(11/12/18) NEW IBERIA, La. — The 2018 Louisiana sugarcane crop has the potential to set a record if weather conditions are favorable.
"We have a tremendously good crop out there,” said LSU AgCenter sugarcane specialist Kenneth Gravois. "We could beat the record crop we had last year.”
Sugar recovery so far is not as good as last year, but the tonnage is high with many farms averaging more than 40 tons an acre. "That’s really, really good,” Gravois said.
PHOTO: A tractor hauling a cart loaded with sugarcane makes its way through a muddy field. Rainy weather has made harvest more of a challenge across the sugarcane-growing area of Louisiana, but the yield could set a record. Photo by Bruce Schultz/LSU AgCenter
The total statewide yield is estimated at 16 million tons from 427,000 harvested acres. Last year’s crop was 15 million tons on 420,000 harvested acres.
Gravois doubts that sugar recovery will be as high as last year’s record of 246 pounds of sugar per ton of cane. Total sugar production for Louisiana should be near the amount of last year’s production of 1.82 million tons of sugar.
In many fields stalks have fallen over from weather events, but harvesters are still able to cut the downed cane. Much of this crop was planted with the variety L01-299, and it doesn’t lodge as bad as some previous varieties, Gravois said.
Fields also are muddy from frequent rainfall, and that makes for a sloppy harvest with more equipment maintenance and breakdowns. Sugar mills also have to remove the mud when the cane is processed into raw sugar, he said.
The wet field conditions have also prevented some farmers from planting. Although it’s not too late to plant cane, the window of opportunity is closing fast. The amount of unplanted fallow acreage is only 1 to 2 percent, but some farmers have a significant amount of unplanted acreage, he said.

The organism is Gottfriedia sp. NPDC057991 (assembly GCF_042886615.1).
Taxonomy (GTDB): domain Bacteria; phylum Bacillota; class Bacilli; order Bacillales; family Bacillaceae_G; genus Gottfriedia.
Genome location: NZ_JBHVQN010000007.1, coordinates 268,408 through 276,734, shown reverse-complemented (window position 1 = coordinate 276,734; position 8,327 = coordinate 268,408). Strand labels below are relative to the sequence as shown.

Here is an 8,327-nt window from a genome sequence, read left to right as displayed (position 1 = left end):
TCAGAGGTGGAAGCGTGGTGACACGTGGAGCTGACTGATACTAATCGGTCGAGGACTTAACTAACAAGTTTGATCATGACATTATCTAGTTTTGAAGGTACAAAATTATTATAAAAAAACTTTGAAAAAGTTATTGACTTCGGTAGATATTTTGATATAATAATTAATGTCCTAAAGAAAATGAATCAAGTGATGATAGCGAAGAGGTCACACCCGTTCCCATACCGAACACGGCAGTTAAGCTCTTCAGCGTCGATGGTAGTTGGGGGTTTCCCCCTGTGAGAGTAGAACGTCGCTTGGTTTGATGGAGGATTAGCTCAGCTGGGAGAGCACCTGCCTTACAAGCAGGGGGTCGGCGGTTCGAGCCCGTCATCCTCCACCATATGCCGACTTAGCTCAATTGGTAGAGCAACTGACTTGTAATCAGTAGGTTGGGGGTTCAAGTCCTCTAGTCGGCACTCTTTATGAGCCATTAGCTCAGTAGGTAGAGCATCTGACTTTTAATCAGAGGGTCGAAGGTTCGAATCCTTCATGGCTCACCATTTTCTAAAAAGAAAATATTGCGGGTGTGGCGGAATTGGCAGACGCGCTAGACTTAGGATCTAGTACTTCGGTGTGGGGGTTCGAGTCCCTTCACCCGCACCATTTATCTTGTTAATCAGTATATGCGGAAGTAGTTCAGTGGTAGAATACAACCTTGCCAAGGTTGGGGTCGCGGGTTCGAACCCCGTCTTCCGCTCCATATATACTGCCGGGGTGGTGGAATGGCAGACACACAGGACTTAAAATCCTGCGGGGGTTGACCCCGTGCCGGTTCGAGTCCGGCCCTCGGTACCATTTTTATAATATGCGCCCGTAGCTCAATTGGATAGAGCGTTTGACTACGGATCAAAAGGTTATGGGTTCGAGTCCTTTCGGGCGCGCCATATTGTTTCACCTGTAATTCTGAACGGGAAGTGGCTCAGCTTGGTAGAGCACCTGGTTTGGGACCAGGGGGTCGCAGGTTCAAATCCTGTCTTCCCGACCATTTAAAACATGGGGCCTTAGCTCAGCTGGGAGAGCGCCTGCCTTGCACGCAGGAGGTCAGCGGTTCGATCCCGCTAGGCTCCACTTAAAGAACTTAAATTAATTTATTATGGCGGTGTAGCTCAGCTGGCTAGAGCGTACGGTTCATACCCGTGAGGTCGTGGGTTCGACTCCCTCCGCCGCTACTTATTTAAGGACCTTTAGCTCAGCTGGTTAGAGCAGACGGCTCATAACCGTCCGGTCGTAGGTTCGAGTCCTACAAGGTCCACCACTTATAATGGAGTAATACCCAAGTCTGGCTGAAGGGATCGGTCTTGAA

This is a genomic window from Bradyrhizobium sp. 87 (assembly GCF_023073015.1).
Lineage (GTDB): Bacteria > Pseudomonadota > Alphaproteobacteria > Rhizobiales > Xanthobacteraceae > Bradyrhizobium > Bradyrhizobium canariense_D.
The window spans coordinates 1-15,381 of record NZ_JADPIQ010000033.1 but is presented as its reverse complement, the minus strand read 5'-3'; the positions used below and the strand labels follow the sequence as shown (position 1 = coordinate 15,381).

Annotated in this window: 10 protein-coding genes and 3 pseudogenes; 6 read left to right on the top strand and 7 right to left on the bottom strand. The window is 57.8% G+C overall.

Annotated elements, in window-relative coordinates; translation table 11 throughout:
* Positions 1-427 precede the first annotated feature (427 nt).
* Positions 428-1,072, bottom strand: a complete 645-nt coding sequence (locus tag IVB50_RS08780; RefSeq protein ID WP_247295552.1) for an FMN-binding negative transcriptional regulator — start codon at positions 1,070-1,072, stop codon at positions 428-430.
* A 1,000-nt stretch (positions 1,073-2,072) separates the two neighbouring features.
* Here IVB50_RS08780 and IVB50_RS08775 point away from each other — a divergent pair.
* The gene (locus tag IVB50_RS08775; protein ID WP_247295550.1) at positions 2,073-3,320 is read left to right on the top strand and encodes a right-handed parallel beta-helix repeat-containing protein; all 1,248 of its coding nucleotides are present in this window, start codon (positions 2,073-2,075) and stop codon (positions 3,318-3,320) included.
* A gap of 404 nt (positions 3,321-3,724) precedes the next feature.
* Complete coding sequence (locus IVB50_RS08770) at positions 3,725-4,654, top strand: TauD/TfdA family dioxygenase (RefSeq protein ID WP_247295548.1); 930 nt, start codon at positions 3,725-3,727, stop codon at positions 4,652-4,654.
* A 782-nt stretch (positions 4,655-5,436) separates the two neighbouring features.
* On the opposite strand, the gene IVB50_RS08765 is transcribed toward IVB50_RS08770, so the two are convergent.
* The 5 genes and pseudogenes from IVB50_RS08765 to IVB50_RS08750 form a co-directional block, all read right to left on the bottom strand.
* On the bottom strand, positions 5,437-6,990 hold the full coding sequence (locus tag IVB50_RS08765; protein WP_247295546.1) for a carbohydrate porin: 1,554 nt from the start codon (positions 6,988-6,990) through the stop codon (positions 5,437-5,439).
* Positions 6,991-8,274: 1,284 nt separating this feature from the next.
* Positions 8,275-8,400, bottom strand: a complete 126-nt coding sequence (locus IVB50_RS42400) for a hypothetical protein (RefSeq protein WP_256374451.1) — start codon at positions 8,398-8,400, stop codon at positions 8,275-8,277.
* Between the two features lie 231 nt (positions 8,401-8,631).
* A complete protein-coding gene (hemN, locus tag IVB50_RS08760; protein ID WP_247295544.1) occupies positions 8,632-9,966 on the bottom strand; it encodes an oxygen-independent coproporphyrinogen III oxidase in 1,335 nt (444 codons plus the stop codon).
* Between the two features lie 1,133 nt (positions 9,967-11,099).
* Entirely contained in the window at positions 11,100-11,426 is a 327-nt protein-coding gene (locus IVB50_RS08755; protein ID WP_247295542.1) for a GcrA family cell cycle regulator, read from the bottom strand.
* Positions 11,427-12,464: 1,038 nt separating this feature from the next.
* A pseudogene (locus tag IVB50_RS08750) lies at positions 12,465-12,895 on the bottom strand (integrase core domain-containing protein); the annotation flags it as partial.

The cold snap in mid-November shouldn’t affect the crop at all because the temperatures won’t reach the critical point of sub-26 degrees. At that point, he said, the cane stalks break open and allow damaging microorganisms to enter the plant and inflict damage that affects sucrose recovery.
PHOTO: Farmer George LaCour, of Pointe Coupee Parish, inspects a stalk of sugarcane in a field of cane blown down after a thunderstorm. LaCour said the harvest of this field will be slower because of the downed stalks. Photo by Bruce Schultz/LSU AgCenter
Mills are planning to operate until mid-January, he said.
Blair Hebert, LSU AgCenter sugarcane agent for Iberia, St. Martin, St. Mary, Vermilion, Acadia and Lafayette parishes, said rainy weather has been frustrating for farmers.
"We can’t have a couple of nice days. We’re 45 days into the harvest, and I bet we’ve had less than 10 good days,” Hebert said.
Growers are hoping the mid-November cold front will bring several consecutive days of dry weather.
Tonnage is high, close to 40 tons per acre, but sugar recovery is less than last year, Hebert said.
The rutting of fields by harvest equipment will require farmers to work in the spring to get the land back in shape, he said. Standing water in some fields has compounded the harvest problems, and farmers have to work constantly to keep mud off roads.
Some fields may not get planted because of wet conditions, and weed control in fields that were planted has been a challenge because the rainfall has complicated herbicide applications, Hebert said.
Area sugar mills had been projected to end grinding by Jan. 5-7, but that has been extended to Jan. 10-15.